Fixed income investors looking to chase yield may consider dividends instead of bonds. More investors have been flocking to dividend-paying companies amid an uncertain market where a potential recession could be forthcoming.
“Dividend-paying companies are typically going to have higher levels of free cash flow,” said Dave Sekera, chief U.S. market strategist at Morningstar, in a CNBC report.
“Both of those have definitely been attractive for investors this year as we see the economy softening, interest rates rising, and inflation still running hot,” Sekera added.
Per its fund description, DIV seeks to provide investment results that generally correspond to the price and yield performance, before fees and expenses, of the Indxx SuperDividend® U.S. Low Volatility Index. The underlying index tracks the performance of 50 equally weighted common stocks, including Master Limited Partnerships (MLPs) and Real Estate Investment Trusts (REITs), that rank among the highest dividend-yielding equity securities in the United States.
DIV gives investors:
- High-income potential: DIV accesses 50 of the highest dividend-paying equities in the United States, potentially increasing a portfolio’s yield.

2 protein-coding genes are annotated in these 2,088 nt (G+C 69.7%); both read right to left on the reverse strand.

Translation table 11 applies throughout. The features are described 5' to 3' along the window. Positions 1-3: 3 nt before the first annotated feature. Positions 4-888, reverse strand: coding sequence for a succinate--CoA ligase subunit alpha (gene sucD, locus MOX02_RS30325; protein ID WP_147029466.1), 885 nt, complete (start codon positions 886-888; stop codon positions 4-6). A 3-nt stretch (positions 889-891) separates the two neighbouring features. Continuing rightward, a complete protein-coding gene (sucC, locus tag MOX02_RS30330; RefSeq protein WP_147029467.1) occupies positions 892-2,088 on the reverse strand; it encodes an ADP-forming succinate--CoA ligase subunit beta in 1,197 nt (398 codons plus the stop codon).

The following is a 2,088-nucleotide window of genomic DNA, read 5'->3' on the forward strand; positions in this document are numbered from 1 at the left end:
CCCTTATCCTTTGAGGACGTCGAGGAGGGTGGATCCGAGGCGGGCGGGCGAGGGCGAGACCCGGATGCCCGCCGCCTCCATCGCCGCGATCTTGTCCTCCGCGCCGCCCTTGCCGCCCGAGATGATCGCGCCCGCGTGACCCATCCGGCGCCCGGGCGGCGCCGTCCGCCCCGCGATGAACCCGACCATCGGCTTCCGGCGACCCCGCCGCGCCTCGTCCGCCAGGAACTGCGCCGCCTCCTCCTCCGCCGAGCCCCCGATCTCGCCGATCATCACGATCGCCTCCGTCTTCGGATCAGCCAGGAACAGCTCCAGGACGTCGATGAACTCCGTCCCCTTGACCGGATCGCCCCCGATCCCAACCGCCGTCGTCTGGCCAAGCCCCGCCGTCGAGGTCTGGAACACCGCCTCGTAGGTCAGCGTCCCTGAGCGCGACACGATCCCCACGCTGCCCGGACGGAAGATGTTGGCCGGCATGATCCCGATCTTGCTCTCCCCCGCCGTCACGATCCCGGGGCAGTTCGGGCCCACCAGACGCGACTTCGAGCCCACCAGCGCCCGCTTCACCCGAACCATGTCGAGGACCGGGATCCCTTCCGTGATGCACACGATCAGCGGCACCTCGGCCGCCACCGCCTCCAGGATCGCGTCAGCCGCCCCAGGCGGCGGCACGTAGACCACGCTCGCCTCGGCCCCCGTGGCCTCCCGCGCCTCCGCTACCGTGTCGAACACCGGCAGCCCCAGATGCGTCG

- Monthly distributions: DIV makes distributions every month and has made distributions each month for over seven years. With rates scheduled to rise in 2022 worldwide, this could translate to higher yields.
- Low volatility: DIV’s index methodology screens for equities that have exhibited low betas relative to the S&P 500 to produce low volatility returns.
- A 30-day SEC yield of 4.80%
Additional Yield Overseas
For bolder investors willing to extract additional yield in lieu of more risk, there are options for dividend-producing equities overseas with SDIV. The fund seeks investment results that generally correspond to the price and yield performance of the Solactive Global SuperDividend Index, which tracks the performance of 100 equally weighted companies that rank among the…
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